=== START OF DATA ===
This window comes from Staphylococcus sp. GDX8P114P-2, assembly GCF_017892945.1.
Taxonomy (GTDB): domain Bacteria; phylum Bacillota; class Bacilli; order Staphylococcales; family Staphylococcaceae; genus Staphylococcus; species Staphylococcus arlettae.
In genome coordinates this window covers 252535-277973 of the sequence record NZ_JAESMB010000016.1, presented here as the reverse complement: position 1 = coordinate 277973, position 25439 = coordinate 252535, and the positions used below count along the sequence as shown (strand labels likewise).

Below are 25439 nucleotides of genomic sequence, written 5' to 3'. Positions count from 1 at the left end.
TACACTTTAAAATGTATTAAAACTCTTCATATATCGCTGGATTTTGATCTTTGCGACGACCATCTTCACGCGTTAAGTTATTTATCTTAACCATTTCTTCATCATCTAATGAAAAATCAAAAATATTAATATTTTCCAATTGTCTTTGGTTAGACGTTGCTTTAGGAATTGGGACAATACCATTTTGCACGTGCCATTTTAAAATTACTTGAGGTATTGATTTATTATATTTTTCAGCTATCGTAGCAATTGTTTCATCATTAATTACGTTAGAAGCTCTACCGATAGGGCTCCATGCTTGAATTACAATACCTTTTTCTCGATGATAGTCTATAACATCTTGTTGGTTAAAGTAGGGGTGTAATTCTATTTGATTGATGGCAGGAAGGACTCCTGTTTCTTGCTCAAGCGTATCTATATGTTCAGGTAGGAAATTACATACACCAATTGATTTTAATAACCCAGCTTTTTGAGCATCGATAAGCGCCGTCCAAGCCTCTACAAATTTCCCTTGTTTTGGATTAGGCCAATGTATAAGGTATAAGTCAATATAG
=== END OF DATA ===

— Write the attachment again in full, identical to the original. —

This window comes from Staphylococcus sp. GDX8P114P-2, assembly GCF_017892945.1.
Taxonomy (GTDB): domain Bacteria; phylum Bacillota; class Bacilli; order Staphylococcales; family Staphylococcaceae; genus Staphylococcus; species Staphylococcus arlettae.
In genome coordinates this window covers 252535-277973 of the sequence record NZ_JAESMB010000016.1, presented here as the reverse complement: position 1 = coordinate 277973, position 25439 = coordinate 252535, and the positions used below count along the sequence as shown (strand labels likewise).

Below are 25439 nucleotides of genomic sequence, written 5' to 3'. Positions count from 1 at the left end.
TACACTTTAAAATGTATTAAAACTCTTCATATATCGCTGGATTTTGATCTTTGCGACGACCATCTTCACGCGTTAAGTTATTTATCTTAACCATTTCTTCATCATCTAATGAAAAATCAAAAATATTAATATTTTCCAATTGTCTTTGGTTAGACGTTGCTTTAGGAATTGGGACAATACCATTTTGCACGTGCCATTTTAAAATTACTTGAGGTATTGATTTATTATATTTTTCAGCTATCGTAGCAATTGTTTCATCATTAATTACGTTAGAAGCTCTACCGATAGGGCTCCATGCTTGAATTACAATACCTTTTTCTCGATGATAGTCTATAACATCTTGTTGGTTAAAGTAGGGGTGTAATTCTATTTGATTGATGGCAGGAAGGACTCCTGTTTCTTGCTCAAGCGTATCTATATGTTCAGGTAGGAAATTACATACACCAATTGATTTTAATAACCCAGCTTTTTGAGCATCGATAAGCGCCGTCCAAGCCTCTACAAATTTCCCTTGTTTTGGATTAGGCCAATGTATAAGGTATAAGTCAATATAG